5. Mad Men (AMC) showrunner Matthew Weiner, Season 7.0
What It’s About: Ad-man Don Draper (Jon Hamm) struggles to reinvent himself and hold his destructive personality together as he lives through the ever-changing cultural climate of the 1960s.
Why It’s Good: Redemption has finally come for Don Draper. After six seasons of increasingly loathsome behaviour, this first half of Mad Men’s seventh and final season has found a contrite Don Draper finally learning to grow. What a relief. Mad Men has always excelled as compelling melodrama, and it has extra thematic weight by showing us the 60s culture that made our modern world, but it could also be frustrating, rehashing similar ideas over and over in an attempt to show us how stubborn and flawed Don Draper is. With Don’s slow maturation, as evidenced in the excellent final two episodes of the season, I can start enjoying the show again, instead of just respecting it.
6. The Leftovers (HBO) showrunner Damon Lindelof, Season 1
What It’s About: The inhabitants of a small New York town wrestle with loss three years after a Rapture-like event made two percent of the world’s population disappear, changing ordinary life forever.
Why It’s Good: The Leftovers is Damon Lindelof doubling down on everything people hated about Lost: its dense mythology, its broken characters, its refusal to clarify and condescend to its audience, its absolute refusal to give definitive answers to its mysteries. I love it, and I love that it confounds others. The Leftovers is about grappling with life’s big mysteries, with the inexplicable things that happen in daily life and the cosmos’s stubborn refusal to clarify life’s meaning. Some people don’t want to think about that stuff in their daily lives, and so they don’t want to watch a TV show that forces them to contemplate such existential dread at every turn. But I find this stuff fascinating. In many ways The Leftovers is the most interesting religious show on air. It’s never preaching to its audience, but it is searching for answers and wrestling with the doubt and quest for meaning that all religion is about. That it does so with such grace makes it a show to cherish, even if it never reassures us.
7. Louie (FX) showrunner Louis C.K., Season 4
What It’s About: The fanciful, melancholy observations of the middle-aged, overweight Louis C.K., highlighting his imagined life in New York as a single dad and depressive comedian.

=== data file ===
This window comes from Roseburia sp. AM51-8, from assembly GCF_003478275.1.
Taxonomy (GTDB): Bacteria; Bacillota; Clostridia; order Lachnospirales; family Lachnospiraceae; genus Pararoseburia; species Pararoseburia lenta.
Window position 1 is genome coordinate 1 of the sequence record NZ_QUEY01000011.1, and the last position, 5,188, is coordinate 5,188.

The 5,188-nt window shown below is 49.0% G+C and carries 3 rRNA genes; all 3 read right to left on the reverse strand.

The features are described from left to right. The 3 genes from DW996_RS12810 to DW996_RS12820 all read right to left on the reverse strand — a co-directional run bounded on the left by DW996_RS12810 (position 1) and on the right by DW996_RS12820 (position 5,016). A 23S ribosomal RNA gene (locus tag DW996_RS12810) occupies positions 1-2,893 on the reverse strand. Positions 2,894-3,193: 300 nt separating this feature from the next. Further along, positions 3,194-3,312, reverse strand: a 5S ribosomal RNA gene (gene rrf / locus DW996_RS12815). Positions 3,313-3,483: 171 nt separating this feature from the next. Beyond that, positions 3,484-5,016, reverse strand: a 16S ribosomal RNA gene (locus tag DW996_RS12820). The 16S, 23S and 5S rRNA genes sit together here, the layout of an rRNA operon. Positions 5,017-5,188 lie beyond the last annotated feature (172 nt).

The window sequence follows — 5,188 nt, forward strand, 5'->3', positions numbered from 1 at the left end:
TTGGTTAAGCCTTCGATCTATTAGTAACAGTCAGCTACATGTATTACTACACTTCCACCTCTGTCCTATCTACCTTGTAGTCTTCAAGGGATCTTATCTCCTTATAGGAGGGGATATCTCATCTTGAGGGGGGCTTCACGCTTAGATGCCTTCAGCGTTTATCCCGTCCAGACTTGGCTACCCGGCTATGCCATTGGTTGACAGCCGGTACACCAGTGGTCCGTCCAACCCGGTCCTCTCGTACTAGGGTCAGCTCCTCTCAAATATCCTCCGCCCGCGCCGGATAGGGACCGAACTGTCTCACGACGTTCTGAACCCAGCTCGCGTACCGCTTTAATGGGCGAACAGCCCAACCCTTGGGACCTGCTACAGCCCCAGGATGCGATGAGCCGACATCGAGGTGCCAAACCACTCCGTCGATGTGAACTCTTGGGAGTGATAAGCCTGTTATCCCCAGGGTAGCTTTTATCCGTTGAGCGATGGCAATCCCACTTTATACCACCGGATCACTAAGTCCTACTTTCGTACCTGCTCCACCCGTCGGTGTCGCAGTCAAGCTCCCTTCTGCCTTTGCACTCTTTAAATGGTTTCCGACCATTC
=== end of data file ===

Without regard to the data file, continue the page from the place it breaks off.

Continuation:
Why It’s Good: Louie grows bolder every season, and every season it says more about the stupidities of the modern world and life as a fat, forty-something white man. This fourth season was more experimental than ever before, with the six-part “Elevator” storyline and the movie-within-a-TV-show “In the Woods.” Parts of Louie will always strike me as self-indulgent on Louis C.K.’s part. For example, he seemed to be purposely baiting critics with the “Pamela” plotline, but he is a comedian after-all, and Louie remains TV’s finest comedy. It’s self-critical, audacious, always poking and prodding sensitive parts of our culture and saying something pretty true about our shallow lives, even if it says so in often vulgar ways.
8. Fargo (FX) showrunner Noah Hawley, Season 1
What It’s About: A nihilistic drifter (Billy Bob Thornton) arrives in a small town in Minnesota and inspires an emasculated insurance salesman (Martin Freeman) to throw off his domestic shackles, causing a series of crimes that threaten the cozy environs of the decent people who live there.
Why It’s Good: I didn’t think an adaptation of Joel and Ethan Coen’s Fargo had any chance of being good, but I gave it a shot out of curiosity. I ended up liking the show about as much as I like the movie. Here is a thoughtful, funny, wonderfully structured black comedy. The show exists in that storytelling realm where every line is heightened, every character a bit of an archetype, or stereotype. Every scene and every character has a purpose, working towards a deliberate end with ruthless efficiency. For serialized storytelling, such confidence and ambition in the execution is thrilling. Add in excellent performances from Martin Freeman, Billy Bob Thornton, and Allison Tolman, and you’ve got yourself something special here, that doesn’t rest on the laurels of its source material, but earns its own distinction.
9. House of Cards (Netflix) showrunner Beau Willimon, Season 2
What It’s About: Congressman Frank Underwood (Kevin Spacey) plots with his manipulative wife, Claire (Robin Wright), to get back at the President for a perceived jilt and take personal control of the American political system.
Why It’s Good: Season two of House of Cards embraced the pulpy, icy camp of its first season and went for broke. House of Cards is a little like a cartoon, where villains monologue to the audience and ludicrous plans go just-so-perfectly. It never takes place in the realm of reality, but it does manage to say something about those who seek power and how our society operates on the whims of amoral people with a sadistic bone to pick. (The fact that the show is such a hit with people who hold power in our society is perhaps just as alarming as the show.) It helps that the production is impeccable, acing the icy aesthetic set up by David Fincher in its pilot. House of Cards is a hoot, and it’s even more refreshing for never pretending that its protagonist is anything other than a villain. Enough with antiheroes! House of Cards follows the out-and-out villain and takes us along for the ridiculously entertaining ride.